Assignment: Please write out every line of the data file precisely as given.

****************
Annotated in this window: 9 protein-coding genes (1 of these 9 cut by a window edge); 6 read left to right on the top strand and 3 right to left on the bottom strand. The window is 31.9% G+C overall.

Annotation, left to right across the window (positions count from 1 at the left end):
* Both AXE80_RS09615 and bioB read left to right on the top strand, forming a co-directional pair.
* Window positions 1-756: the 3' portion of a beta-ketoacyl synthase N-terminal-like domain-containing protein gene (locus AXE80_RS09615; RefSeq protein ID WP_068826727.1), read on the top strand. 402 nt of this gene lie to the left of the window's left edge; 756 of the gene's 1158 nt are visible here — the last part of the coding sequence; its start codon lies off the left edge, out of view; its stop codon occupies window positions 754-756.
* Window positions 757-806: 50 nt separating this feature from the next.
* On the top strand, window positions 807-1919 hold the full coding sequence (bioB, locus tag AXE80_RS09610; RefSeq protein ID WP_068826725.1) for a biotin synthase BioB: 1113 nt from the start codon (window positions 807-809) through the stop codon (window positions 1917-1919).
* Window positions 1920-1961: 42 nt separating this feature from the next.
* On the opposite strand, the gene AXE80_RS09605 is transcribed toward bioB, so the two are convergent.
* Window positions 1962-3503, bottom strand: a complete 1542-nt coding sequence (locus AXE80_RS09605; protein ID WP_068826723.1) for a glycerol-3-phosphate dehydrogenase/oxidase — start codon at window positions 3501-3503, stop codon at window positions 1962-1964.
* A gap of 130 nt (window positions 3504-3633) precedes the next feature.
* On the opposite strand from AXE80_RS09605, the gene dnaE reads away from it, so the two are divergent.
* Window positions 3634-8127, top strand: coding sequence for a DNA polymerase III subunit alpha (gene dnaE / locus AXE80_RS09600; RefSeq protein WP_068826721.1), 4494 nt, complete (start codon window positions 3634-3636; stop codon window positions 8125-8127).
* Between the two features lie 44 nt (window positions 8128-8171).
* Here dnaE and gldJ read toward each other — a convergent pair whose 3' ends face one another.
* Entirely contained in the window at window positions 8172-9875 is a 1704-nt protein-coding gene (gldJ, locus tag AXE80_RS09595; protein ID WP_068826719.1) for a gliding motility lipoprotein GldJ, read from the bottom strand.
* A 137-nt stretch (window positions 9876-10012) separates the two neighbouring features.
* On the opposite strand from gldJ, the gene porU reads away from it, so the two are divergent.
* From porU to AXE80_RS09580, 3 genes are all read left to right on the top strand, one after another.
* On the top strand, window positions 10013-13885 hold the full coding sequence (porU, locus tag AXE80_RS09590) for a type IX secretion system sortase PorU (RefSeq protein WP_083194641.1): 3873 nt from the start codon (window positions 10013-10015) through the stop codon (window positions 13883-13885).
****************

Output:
Annotated in this window: 9 protein-coding genes (1 of these 9 cut by a window edge); 6 read left to right on the top strand and 3 right to left on the bottom strand. The window is 31.9% G+C overall.

Annotation, left to right across the window (positions count from 1 at the left end):
* Both AXE80_RS09615 and bioB read left to right on the top strand, forming a co-directional pair.
* Window positions 1-756: the 3' portion of a beta-ketoacyl synthase N-terminal-like domain-containing protein gene (locus AXE80_RS09615; RefSeq protein ID WP_068826727.1), read on the top strand. 402 nt of this gene lie to the left of the window's left edge; 756 of the gene's 1158 nt are visible here — the last part of the coding sequence; its start codon lies off the left edge, out of view; its stop codon occupies window positions 754-756.
* Window positions 757-806: 50 nt separating this feature from the next.
* On the top strand, window positions 807-1919 hold the full coding sequence (bioB, locus tag AXE80_RS09610; RefSeq protein ID WP_068826725.1) for a biotin synthase BioB: 1113 nt from the start codon (window positions 807-809) through the stop codon (window positions 1917-1919).
* Window positions 1920-1961: 42 nt separating this feature from the next.
* On the opposite strand, the gene AXE80_RS09605 is transcribed toward bioB, so the two are convergent.
* Window positions 1962-3503, bottom strand: a complete 1542-nt coding sequence (locus AXE80_RS09605; protein ID WP_068826723.1) for a glycerol-3-phosphate dehydrogenase/oxidase — start codon at window positions 3501-3503, stop codon at window positions 1962-1964.
* A gap of 130 nt (window positions 3504-3633) precedes the next feature.
* On the opposite strand from AXE80_RS09605, the gene dnaE reads away from it, so the two are divergent.
* Window positions 3634-8127, top strand: coding sequence for a DNA polymerase III subunit alpha (gene dnaE / locus AXE80_RS09600; RefSeq protein WP_068826721.1), 4494 nt, complete (start codon window positions 3634-3636; stop codon window positions 8125-8127).
* Between the two features lie 44 nt (window positions 8128-8171).
* Here dnaE and gldJ read toward each other — a convergent pair whose 3' ends face one another.
* Entirely contained in the window at window positions 8172-9875 is a 1704-nt protein-coding gene (gldJ, locus tag AXE80_RS09595; protein ID WP_068826719.1) for a gliding motility lipoprotein GldJ, read from the bottom strand.
* A 137-nt stretch (window positions 9876-10012) separates the two neighbouring features.
* On the opposite strand from gldJ, the gene porU reads away from it, so the two are divergent.
* From porU to AXE80_RS09580, 3 genes are all read left to right on the top strand, one after another.
* On the top strand, window positions 10013-13885 hold the full coding sequence (porU, locus tag AXE80_RS09590) for a type IX secretion system sortase PorU (RefSeq protein WP_083194641.1): 3873 nt from the start codon (window positions 10013-10015) through the stop codon (window positions 13883-13885).